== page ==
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ERIC Number: ED145995
Record Type: Non-Journal
Publication Date: 1977-Feb-24
Pages: 24
Abstractor: N/A
Mexican-Americans in the Southwest.
Martinez, Reynaldo L.; And Others
Of the 10 million Mexican Americans in the United States, 90% reside in the southwestern states of California, Colorado, Arizona, New Mexico and Texas. Historically, the acquisition of Spanish speaking citizens by the U.S. has resulted from military conquest. Yet, Mexican Americans did not have a significant political voice until the high fatality rate of Mexican Americans in World War II prompted the formation of the American G.I. Forum and the League of United Latin American Citizens. Both groups have served as vehicles for expression of numerous Mexican American concerns and issues. The economic, social and educational levels of this population are "shockingly" low. Most Chicanos do not have the training and background to obtain good paying jobs. Thus the Chicanos' economic level is a reflector of the educational structure. Social discrimination, stemming from an ethnocentric attitude, prevails despite legal sanctions guaranteeing equal opportunities. The Chicano movement is slowly changing this; but it is a slow process. Both the Catholic and Protestant churches are also beginning to take a larger role in "El Movimiento". A new religious renaissance is spreading, emphasizing self-assertion, indigenous leadership and a pluralistic spirit of existence. The Chicano's philosophy of education is currently being re-defined to emphasize internal examination of one's self-worth and to provide a specific set of values which provide orientation toward the individual viewed as independent of external measures. (Author/NQ)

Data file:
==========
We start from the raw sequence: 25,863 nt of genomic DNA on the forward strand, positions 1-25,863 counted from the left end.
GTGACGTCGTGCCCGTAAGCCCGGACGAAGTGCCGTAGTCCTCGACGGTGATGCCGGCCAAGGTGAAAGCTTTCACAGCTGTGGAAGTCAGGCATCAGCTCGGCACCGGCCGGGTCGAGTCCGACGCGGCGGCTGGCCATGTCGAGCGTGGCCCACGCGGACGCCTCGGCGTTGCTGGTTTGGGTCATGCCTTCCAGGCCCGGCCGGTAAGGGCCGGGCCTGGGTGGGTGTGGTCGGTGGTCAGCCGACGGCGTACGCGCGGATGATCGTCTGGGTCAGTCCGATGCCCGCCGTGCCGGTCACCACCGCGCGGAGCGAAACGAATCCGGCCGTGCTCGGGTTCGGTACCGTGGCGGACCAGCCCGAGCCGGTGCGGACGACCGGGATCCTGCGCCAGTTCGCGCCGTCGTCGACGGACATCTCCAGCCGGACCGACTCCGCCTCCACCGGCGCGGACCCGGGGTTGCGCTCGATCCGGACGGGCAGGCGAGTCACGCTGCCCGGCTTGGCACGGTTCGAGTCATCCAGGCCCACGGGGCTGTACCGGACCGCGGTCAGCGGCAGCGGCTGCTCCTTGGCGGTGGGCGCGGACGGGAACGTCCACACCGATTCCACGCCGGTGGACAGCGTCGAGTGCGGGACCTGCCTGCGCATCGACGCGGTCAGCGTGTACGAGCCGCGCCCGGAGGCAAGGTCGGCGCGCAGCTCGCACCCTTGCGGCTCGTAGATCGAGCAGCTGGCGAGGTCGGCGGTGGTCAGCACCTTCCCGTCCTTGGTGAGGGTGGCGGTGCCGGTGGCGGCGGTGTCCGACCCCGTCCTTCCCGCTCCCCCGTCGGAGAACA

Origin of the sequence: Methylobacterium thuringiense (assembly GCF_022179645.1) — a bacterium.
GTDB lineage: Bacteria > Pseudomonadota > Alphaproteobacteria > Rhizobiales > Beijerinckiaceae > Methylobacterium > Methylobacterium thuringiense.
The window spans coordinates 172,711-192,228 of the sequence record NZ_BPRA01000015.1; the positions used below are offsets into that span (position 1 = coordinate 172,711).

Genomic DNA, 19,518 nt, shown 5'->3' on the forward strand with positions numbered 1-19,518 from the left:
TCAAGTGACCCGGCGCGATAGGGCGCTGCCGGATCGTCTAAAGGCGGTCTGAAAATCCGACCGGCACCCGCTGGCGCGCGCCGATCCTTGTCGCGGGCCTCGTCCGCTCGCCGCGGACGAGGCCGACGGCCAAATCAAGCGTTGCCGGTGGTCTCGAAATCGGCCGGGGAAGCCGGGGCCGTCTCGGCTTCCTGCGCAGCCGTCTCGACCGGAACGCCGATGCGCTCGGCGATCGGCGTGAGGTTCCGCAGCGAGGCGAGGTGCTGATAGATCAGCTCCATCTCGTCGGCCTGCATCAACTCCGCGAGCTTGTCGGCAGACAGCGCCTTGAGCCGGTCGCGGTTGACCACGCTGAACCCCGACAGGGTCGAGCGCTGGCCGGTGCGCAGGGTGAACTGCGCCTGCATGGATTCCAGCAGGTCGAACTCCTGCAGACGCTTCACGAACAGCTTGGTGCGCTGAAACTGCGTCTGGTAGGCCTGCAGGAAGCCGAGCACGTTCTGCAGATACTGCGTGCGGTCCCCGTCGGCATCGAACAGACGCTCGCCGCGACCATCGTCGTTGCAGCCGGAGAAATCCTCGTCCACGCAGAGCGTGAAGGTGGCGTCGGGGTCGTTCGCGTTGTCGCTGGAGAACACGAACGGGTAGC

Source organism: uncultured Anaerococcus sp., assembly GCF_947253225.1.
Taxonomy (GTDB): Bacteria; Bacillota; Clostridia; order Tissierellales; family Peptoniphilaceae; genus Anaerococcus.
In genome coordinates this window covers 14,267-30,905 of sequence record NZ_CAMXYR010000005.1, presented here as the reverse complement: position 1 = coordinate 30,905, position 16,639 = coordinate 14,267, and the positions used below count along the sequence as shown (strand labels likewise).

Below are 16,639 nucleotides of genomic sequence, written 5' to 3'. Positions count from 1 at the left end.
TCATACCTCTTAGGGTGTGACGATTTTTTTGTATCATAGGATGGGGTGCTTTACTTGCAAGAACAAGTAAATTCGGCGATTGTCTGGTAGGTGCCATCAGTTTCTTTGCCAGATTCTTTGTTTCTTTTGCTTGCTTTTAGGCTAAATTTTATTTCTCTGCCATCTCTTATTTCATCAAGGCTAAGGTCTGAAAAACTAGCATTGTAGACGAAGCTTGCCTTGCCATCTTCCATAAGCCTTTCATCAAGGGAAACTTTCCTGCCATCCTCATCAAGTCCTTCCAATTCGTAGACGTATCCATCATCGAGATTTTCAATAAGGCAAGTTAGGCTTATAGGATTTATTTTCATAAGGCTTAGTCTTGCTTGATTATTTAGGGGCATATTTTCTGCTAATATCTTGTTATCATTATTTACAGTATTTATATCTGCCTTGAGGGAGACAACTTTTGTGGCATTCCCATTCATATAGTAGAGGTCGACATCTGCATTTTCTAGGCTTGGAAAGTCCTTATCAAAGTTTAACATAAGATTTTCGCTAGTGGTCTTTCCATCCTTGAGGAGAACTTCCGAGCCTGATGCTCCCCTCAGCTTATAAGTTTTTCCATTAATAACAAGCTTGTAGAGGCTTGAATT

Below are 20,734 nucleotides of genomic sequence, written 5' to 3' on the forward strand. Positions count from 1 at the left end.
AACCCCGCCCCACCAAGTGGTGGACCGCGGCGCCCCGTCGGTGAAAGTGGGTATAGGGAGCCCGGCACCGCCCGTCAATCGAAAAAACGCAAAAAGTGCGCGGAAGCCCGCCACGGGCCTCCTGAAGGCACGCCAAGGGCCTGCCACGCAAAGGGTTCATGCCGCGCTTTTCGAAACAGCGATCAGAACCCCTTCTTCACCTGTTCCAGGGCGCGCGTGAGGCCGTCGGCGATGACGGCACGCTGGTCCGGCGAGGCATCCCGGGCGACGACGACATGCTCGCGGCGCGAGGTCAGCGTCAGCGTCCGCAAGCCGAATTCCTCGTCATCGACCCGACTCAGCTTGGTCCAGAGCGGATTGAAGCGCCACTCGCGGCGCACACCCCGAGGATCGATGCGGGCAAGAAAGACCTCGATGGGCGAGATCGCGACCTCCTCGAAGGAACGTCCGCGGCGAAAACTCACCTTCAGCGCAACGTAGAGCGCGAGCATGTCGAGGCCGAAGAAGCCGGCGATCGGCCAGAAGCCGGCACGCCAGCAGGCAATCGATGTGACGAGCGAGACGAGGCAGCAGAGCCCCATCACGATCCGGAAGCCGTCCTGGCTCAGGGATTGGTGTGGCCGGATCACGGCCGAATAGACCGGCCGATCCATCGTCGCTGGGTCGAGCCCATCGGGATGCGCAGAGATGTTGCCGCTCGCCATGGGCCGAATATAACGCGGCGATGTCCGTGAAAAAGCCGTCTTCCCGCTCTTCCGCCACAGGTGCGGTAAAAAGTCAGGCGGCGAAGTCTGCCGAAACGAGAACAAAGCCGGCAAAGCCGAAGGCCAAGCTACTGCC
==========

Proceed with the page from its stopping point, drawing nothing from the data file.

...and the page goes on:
Publication Type: Reports - Research
Education Level: N/A
Audience: N/A
Language: N/A
Sponsor: N/A
Authoring Institution: N/A